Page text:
The holiday season is here, and there are people all over the world who plan of spending their vacation basking in the warm Florida sunshine. Unfortunately, hotels and resorts throughout South Florida are already booked. However, there’s still lodging opportunities for travelers who wish to visit Miami and Fort Lauderdale and our beautiful Florida beaches using Airbnb and similar online “sharing” rental services.
What is Airbnb?
Airbnb is one of several online listing rental services that connects owners with renters who are interested in renting out a guest bedroom or the whole house or condo for a few days or weeks. These are short term rentals set up via the online site, directly between condo owner and prospective tenant.
From Airbnb’s site, you are told that renters can “discover amazing places” by finding “hosts with extra rooms, entire homes, and unique accommodations like castles and igloos.” Meanwhile, owners can rely on “Airbnb’s trusted services” to connect, confirm travel dates, and coordinate payment.”
Hosts on Airbnb set the rent. Hosts upload and keep track of their online rental calendar. Key here: hosts don’t have to pay to place the rental on Airbnb. When the host shows their rental as available to let, Airbnb includes their space in its search results.
What Are Some Issues for Florida Home and Condo Owners Who Want to Rent Their Places?
For those who own condos, townhouses, or single family homes here in South Florida, there are lots of benefits to short term renting services like Airbnb. It’s a great way to make some extra cash.
But there are important issues to consider before using one of these online rental services as a real estate owner in Florida. Things like:
1. Who Must Pay Taxes?
For one thing, there is the question of taxes (bed tax, sales tax, etc.). Short term rentals by home owners puts them in the business of providing lodging, just like Hyatt or Hilton. Which means that the taxing authorities may well expect to be paid lodging related taxes.
Airbnb provides an on-site list of jurisdictions that impose these taxes, and Airbnb also collects and remits the taxes on behalf of its hosts. Florida (and some of its municipalities) expect to be paid these lodging taxes, and no – they aren’t the same as income tax. (Hosts may have to pay federal income taxes on their rental revenues in addition to the lodging tax (which may be deductible). Check with your tax advisor.)
2. Do Condo Boards Like It?
For condo owners, renting out your beautiful South Florida condo on Airbnb may sound like a great idea to make some money. However, your neighbors may not like the idea of strangers traipsing through the condo complex using the common elements; the Condo Association may have something to say about it, too.
Whether or not you are allowed to sublet your condo in short term online rentals is covered by the condo rules and regulations. There are Florida condos where you can’t do any kind of “house swap” even if you don’t get paid, much less where you rent out the place.
Condo owners who jump onto Airbnb and start renting out their Florida condo may be surprised to find themselves subject to fines and other negative ramifications from their association.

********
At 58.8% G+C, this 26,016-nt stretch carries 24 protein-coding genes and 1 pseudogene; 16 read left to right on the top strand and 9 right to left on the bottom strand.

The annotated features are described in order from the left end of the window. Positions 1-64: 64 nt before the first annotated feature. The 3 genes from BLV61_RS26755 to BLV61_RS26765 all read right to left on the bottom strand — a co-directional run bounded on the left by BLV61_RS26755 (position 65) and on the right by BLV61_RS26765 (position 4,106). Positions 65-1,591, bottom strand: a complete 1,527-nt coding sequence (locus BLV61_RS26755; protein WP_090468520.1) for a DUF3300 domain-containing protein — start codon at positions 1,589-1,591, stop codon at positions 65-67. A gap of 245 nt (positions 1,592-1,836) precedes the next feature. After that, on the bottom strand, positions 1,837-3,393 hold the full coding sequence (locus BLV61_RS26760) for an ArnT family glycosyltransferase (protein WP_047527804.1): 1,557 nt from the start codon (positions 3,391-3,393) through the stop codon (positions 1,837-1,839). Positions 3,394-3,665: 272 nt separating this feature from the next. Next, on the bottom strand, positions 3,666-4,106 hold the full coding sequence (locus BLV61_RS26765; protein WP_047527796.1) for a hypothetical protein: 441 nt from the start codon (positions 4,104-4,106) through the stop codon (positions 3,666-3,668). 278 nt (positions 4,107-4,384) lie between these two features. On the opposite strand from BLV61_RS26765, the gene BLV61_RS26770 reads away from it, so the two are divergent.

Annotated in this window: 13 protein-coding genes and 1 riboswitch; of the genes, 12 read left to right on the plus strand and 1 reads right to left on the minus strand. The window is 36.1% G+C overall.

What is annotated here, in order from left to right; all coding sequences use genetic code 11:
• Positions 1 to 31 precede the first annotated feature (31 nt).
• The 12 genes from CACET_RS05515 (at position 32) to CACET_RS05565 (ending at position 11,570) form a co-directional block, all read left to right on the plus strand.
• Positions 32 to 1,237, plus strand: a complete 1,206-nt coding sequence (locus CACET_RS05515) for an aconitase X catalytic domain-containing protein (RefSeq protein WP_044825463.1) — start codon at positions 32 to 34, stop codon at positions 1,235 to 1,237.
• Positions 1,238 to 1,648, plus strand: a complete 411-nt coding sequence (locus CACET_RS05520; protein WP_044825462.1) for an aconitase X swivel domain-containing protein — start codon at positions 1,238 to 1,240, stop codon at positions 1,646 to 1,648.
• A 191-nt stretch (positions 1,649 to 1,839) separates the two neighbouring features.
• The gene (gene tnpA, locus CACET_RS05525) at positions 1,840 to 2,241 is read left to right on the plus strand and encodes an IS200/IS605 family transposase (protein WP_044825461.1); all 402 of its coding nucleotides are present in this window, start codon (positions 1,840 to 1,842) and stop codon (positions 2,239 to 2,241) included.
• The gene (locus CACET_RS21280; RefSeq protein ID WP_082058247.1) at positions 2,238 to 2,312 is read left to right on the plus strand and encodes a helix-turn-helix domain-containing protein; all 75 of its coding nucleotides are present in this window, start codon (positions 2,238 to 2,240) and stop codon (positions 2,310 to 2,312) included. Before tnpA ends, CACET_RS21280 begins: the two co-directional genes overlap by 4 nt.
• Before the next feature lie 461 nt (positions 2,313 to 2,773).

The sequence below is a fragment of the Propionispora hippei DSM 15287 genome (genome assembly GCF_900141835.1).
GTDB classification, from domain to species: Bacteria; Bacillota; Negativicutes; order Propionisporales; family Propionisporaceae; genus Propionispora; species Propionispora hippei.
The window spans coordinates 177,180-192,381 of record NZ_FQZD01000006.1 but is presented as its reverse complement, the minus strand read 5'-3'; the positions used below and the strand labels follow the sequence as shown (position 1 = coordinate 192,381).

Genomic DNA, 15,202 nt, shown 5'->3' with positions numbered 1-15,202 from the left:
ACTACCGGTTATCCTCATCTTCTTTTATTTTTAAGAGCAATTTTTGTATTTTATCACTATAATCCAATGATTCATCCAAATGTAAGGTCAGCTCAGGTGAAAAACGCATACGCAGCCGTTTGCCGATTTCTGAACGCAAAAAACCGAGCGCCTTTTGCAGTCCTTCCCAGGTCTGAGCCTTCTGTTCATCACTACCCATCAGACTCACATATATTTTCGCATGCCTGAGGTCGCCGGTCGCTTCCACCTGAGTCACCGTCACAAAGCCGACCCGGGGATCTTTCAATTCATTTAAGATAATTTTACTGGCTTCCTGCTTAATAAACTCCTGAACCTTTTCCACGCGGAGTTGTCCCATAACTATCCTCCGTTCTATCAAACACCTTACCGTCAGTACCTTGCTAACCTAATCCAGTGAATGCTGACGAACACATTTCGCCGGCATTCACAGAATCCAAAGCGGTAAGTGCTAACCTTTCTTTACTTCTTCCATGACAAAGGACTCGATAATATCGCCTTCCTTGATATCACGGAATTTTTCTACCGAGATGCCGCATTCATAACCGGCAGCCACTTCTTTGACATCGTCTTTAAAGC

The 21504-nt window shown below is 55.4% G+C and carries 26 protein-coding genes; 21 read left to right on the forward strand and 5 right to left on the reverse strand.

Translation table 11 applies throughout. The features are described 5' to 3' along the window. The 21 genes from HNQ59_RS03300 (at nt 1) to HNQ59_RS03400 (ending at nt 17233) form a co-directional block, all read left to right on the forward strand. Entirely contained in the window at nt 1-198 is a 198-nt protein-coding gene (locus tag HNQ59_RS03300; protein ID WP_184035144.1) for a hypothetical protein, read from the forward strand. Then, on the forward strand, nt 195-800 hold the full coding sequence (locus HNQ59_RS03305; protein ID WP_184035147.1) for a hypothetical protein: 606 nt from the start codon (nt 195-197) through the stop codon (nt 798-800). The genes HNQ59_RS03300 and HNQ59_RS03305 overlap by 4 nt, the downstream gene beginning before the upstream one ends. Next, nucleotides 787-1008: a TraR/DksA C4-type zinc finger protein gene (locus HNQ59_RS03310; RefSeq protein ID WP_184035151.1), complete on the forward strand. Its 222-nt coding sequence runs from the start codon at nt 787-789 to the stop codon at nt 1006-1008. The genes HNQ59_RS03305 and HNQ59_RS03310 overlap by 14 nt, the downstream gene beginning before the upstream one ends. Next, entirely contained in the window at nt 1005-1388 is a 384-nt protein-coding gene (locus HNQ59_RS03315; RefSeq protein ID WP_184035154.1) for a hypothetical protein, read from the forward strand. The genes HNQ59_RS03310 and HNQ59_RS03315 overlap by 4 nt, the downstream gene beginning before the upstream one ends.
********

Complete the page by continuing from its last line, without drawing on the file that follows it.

3. Who Bears The Risk of Injury Claims?
Consider the recent news story out of Rhode Island. This past July, a young American student traveled to Spain and, being on a budget, decided to take advantage of an Airbnb rental in Madrid. Once he got there, he was held in the apartment against his will and sexually assaulted.
While he was able to contact his mother by phone, she had a horrific time trying to get him help with the local police — if fact, they didn’t make it to the Airbnb rental in time to prevent the rape.
Not only did Airbnb not take on liability for the injury in the Airbnb rental, that was an issue to be addressed between host and renter, but Airbnb also didn’t take on any responsibility for trying to get help. That’s why the mother in America was trying to call Spanish police.
For the Florida home owner, this story is important. Florida hosts on Airbnb (or other sharing sites) need to understand the risk of someone being hurt or killed while renting their place. It needs to be evaluated carefully. Airbnb is offering a free $1,000,000 liability insurance policy to cover its U.S. hosts under its “Host Protection Insurance Program.”
However, this is insurance coverage that will take effect only after the home owner’s primary coverage has been used. It is “secondary” coverage.
A big concern for Florida home owners: the host’s homeowner’s policy needs to be checked, too. Many homeowner’s insurance policies will not cover commercial uses of the home, and these short-term rentals can be considered lodging for profit.
The new “sharing” economy is here to stay. And in this economy, renting out your extra room or that weekend condo may provide extra resources for your family budget or for your retirement plan. However, there are some serious issues to consider — like liability for injuries from slip and falls and other premises liability issues. Having a real estate attorney working with you before you decide to rent your home can protect you and your loved ones in the long run.
About the author
Larry Tolchinsky is a Partner at Sackrin & Tolchinsky, P.A., a South Florida law firm that covers a full range of legal matters for their clients. Larry has been practicing law in Broward County Florida since 1994. His areas of practice include Real Estate Law, Probate and Business transactions. Larry can be contacted through his firm's online form or by phone at (954) 458-8655.